WF1 taxi drivers being treated like second-class citizens by Wakefield Council was the cause of a strike and protest outside the Town Hall in Wakefield, West Yorkshire, on 2 March. Taxi union leader, Yasar Ahmed, reported to around 60 strikers how even their simple call for dialogue on the matter with the council was being refused.

The protest also heard a number of taxi drivers add detail to the injustices Yasar was trying to get resolved. The protest was to try and get the council to listen, as their livelihood in the taxi trade is being threatened by the council’s severe penalties and treatment.

“If they pass a law, that law should be across the board for all public servants. Why should it just be for taxi drivers? Why should we accept a policy that makes us second-class citizens,” Yasar said.

The council will also not accept a vehicle that is over ten years’ old, the drivers are expected to buy new more often. The policy is out of touch because, as Yasar points out: “They seem to think every taxi driver is a millionaire. They want us to go green but they won’t extend the age limit or give a grant.” Compare that with Bradford Council who grant £4,000 to buy a hybrid.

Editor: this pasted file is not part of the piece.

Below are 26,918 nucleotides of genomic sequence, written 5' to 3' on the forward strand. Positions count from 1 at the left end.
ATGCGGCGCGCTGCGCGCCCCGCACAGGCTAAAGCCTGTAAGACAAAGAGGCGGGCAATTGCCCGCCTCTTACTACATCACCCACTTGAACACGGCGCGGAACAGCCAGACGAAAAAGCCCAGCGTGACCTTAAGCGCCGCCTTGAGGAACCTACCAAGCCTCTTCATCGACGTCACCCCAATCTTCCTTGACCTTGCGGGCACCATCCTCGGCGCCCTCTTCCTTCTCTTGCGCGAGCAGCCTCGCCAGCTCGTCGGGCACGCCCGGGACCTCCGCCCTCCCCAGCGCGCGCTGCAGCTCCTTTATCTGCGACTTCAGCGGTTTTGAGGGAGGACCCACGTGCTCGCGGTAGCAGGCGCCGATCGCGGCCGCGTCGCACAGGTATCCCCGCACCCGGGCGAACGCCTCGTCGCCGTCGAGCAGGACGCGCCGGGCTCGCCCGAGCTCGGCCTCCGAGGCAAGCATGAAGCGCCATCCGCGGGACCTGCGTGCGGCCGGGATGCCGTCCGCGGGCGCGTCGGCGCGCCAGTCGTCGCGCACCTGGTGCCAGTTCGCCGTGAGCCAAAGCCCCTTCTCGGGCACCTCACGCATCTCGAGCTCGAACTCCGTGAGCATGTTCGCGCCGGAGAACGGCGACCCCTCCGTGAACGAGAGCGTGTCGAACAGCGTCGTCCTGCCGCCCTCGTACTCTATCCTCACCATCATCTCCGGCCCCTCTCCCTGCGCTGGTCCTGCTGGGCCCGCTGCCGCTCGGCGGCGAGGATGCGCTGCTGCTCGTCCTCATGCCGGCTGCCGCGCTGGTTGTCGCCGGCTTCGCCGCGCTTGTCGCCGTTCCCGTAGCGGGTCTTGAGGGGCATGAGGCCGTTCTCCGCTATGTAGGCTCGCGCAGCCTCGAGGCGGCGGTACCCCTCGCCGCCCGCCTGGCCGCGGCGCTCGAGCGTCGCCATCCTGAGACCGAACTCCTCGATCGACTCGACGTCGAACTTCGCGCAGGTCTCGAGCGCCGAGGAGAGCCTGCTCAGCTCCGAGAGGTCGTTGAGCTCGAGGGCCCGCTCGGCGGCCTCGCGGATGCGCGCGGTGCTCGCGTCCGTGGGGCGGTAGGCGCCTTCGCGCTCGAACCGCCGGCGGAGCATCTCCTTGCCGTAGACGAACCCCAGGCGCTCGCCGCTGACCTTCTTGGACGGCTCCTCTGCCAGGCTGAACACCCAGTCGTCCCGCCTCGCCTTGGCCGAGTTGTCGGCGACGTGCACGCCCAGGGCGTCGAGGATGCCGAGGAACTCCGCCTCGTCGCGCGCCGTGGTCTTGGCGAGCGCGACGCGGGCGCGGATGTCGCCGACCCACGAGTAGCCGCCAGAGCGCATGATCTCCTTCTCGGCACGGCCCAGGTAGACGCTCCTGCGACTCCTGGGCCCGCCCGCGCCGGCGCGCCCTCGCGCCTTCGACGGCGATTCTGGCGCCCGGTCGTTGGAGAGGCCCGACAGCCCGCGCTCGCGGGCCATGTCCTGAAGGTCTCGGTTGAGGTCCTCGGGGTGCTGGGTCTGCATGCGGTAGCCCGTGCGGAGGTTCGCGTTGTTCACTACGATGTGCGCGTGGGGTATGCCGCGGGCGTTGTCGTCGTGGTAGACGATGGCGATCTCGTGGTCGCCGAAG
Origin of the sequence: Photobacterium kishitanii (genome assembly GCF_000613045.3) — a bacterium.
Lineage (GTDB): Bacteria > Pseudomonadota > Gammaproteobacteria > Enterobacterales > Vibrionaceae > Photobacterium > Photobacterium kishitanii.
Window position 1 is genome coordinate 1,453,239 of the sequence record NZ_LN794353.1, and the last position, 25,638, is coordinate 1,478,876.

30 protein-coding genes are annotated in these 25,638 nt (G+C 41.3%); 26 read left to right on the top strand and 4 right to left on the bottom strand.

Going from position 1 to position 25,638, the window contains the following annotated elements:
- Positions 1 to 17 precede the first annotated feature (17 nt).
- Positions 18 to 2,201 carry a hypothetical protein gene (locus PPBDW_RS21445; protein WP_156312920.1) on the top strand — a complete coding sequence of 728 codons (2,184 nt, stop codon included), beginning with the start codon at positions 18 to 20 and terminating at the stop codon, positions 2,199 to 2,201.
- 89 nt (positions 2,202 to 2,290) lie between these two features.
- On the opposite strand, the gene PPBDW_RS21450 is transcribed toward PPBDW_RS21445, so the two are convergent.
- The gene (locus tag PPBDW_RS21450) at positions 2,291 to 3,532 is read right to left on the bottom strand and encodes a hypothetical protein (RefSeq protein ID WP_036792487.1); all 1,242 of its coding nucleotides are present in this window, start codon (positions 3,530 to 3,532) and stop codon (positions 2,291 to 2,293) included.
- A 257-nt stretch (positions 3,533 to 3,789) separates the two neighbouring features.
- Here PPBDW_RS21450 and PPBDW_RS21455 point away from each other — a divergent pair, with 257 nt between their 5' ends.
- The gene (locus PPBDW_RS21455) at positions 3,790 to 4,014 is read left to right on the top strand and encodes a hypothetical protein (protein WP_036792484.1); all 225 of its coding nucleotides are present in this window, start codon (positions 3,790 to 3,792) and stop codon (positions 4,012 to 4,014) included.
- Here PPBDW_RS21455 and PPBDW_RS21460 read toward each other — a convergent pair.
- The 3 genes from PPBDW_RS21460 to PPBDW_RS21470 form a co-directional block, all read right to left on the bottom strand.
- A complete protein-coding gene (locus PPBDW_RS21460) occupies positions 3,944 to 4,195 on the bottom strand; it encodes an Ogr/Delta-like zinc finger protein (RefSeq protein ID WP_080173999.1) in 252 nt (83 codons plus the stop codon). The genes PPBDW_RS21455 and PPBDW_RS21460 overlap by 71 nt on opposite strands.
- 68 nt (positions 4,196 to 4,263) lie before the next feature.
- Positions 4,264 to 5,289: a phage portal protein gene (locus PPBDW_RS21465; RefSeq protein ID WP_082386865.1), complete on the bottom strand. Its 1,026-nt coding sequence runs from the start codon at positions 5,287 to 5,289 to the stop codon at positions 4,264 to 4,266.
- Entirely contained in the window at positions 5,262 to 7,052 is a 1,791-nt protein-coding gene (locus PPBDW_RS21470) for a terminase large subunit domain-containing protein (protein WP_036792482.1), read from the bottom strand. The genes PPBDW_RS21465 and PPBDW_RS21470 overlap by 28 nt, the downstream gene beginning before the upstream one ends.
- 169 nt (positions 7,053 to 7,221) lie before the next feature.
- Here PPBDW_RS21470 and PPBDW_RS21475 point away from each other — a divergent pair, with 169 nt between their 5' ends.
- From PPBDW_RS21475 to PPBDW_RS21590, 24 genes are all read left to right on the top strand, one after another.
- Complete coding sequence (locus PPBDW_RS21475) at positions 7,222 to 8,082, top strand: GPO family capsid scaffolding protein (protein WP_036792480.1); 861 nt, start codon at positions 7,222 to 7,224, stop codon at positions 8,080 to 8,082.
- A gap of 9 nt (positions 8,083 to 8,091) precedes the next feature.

The GMB trade union had a compromise proposal on the table, which the taxi union leaders said would be acceptable to them, but the council rejected it. Frustration with Labour in local government, at giving no help, gave rise to the call for councillors to resign. Dashed expectations in them and the absorption of lessons from this encounter will increase the support for a new mass workers’ party.

John Vasey, Wakefield Socialist Party